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Consumer Confidence Falls Amid Job Concerns

From Times Wire Services

Consumer confidence fell in July from June’s 29-year high as Americans grew more concerned about their jobs, the Conference Board said Tuesday.

The Conference Board, a New York-based private research group, said its index of consumer confidence fell to 135.4 in July from a revised 138.2 in June, which was the highest reading since February 1969.

“Job uneasiness, a major factor in consumer confidence, helped push down consumer confidence in July,” said Lynn Franco, associate director of the Conference Board.

Nearly 15% of those surveyed this month said jobs were “hard to get,” up from 13.5% in June, the report said. About 12% said they feared jobs would be difficult to get in the next six months, up from 10%.

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The index was slightly higher in July than the 135.9 Wall Street expected, but analysts said consumers remained in good shape overall after more than seven years of economic growth.

“The consumer sector remains strongly underpinned by rising real incomes, stable prices, low interest rates and a surge of wealth growth over the course of the expansion,” said Richard Kasmin, economist at Warburg Dillon Read.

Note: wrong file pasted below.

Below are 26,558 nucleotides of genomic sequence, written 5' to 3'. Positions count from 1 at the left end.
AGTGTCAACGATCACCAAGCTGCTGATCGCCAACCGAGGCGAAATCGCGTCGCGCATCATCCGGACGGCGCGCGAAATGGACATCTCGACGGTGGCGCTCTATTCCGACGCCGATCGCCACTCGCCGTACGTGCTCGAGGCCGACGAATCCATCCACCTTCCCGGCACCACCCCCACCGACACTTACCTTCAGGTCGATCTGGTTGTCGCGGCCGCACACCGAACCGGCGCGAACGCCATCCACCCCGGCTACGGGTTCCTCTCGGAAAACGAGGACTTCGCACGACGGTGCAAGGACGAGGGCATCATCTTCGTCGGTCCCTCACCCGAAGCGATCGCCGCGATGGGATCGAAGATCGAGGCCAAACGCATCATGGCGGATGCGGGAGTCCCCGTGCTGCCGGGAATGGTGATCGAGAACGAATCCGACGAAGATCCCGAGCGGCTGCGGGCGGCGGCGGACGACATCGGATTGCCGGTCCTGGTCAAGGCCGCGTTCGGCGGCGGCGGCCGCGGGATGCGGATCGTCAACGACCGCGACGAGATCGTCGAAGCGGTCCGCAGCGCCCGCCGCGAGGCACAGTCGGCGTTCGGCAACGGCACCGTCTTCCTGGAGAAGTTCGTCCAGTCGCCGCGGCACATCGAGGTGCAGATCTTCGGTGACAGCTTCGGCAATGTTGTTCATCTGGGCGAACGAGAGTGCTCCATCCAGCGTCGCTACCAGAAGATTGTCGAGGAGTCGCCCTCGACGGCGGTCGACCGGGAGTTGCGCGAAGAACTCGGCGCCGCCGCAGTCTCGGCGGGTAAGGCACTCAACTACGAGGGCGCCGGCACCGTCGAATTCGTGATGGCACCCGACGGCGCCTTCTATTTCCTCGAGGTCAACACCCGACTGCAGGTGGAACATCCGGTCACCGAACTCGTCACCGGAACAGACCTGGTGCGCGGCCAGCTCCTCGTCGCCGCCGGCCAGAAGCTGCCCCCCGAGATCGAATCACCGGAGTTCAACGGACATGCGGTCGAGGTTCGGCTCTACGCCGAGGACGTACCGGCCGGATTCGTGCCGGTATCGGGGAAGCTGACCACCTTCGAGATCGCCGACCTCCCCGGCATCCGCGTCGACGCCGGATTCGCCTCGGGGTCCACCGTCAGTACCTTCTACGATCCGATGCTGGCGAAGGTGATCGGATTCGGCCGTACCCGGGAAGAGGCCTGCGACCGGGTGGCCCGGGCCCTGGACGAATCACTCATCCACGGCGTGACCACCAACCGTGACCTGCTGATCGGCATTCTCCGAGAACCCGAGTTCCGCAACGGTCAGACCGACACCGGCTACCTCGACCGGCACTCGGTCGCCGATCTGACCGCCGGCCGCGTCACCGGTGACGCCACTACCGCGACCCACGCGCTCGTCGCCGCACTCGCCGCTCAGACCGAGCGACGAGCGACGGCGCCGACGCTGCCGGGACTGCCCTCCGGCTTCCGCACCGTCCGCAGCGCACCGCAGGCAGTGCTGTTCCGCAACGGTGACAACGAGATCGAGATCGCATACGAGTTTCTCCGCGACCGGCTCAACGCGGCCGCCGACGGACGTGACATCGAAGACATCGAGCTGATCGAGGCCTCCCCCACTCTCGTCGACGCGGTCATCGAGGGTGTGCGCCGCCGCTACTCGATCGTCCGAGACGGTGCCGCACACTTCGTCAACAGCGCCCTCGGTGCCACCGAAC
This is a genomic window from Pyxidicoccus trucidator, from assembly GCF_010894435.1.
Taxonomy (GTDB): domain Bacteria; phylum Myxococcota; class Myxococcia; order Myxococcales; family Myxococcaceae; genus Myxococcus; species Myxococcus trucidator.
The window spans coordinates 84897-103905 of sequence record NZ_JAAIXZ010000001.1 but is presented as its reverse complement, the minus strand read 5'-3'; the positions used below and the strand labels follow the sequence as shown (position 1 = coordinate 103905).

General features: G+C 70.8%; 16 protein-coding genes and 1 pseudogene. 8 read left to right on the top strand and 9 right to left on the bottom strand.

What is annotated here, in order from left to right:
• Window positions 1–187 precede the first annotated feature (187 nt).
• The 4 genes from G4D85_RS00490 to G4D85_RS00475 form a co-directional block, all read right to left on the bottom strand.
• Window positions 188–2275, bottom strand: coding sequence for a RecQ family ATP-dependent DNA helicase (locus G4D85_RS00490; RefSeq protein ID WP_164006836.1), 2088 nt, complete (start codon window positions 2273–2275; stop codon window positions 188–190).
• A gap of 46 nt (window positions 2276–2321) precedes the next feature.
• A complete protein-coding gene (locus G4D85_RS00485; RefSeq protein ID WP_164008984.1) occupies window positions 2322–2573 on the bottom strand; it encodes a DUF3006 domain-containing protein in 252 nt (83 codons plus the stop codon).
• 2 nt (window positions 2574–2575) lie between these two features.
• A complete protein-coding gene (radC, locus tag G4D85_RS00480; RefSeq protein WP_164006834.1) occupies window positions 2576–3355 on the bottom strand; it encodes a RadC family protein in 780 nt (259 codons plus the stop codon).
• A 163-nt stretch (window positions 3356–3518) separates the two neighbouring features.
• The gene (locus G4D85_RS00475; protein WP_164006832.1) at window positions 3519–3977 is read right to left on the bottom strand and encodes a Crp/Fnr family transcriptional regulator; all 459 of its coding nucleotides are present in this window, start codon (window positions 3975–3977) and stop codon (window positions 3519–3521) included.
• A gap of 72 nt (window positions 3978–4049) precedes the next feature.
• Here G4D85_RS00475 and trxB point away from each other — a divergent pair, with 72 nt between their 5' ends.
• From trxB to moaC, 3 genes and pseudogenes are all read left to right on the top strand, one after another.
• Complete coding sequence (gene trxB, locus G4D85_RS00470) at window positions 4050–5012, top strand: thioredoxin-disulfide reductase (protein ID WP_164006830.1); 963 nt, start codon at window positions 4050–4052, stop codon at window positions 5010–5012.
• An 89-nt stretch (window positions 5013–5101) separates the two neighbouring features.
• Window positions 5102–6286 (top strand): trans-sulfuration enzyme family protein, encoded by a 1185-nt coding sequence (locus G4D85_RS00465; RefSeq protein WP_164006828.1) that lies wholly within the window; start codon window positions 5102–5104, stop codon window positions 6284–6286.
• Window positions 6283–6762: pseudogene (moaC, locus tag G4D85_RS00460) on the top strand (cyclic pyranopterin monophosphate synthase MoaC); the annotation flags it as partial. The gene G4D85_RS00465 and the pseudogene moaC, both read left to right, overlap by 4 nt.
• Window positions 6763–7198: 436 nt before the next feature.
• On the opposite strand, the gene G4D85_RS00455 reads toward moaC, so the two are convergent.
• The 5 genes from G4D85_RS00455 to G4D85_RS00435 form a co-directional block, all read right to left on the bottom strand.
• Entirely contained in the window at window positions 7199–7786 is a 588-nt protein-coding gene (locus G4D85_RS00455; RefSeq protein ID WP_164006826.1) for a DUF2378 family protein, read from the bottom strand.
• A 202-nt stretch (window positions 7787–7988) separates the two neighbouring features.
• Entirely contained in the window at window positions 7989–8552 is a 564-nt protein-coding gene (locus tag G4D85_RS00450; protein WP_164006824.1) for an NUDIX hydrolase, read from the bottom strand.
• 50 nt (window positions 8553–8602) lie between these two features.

In its report, the Conference Board said that despite the dip in confidence, consumers continue to be optimistic about current business conditions.

“While consumers are not expecting economic growth to accelerate, they are looking for business growth to continue through the remainder of 1998,” Franco said.

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Nearly 45% of those surveyed rated current conditions as positive, up from 42% in June, while 9.6% described them as “bad” versus 9.8% in the previous survey, the report said.

More than 27% of those surveyed expected their family incomes to rise, up slightly from June. And the number of consumers who said they plan to buy a home, automobile or major appliance over the next six months rose in July.

Consumers fuel two-thirds of economic activity by buying goods and services, so changes in sentiment are closely watched by analysts and policymakers.

The Conference Board surveys about 5,000 households each month.

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Bloomberg News and Reuters were used in compiling this report.


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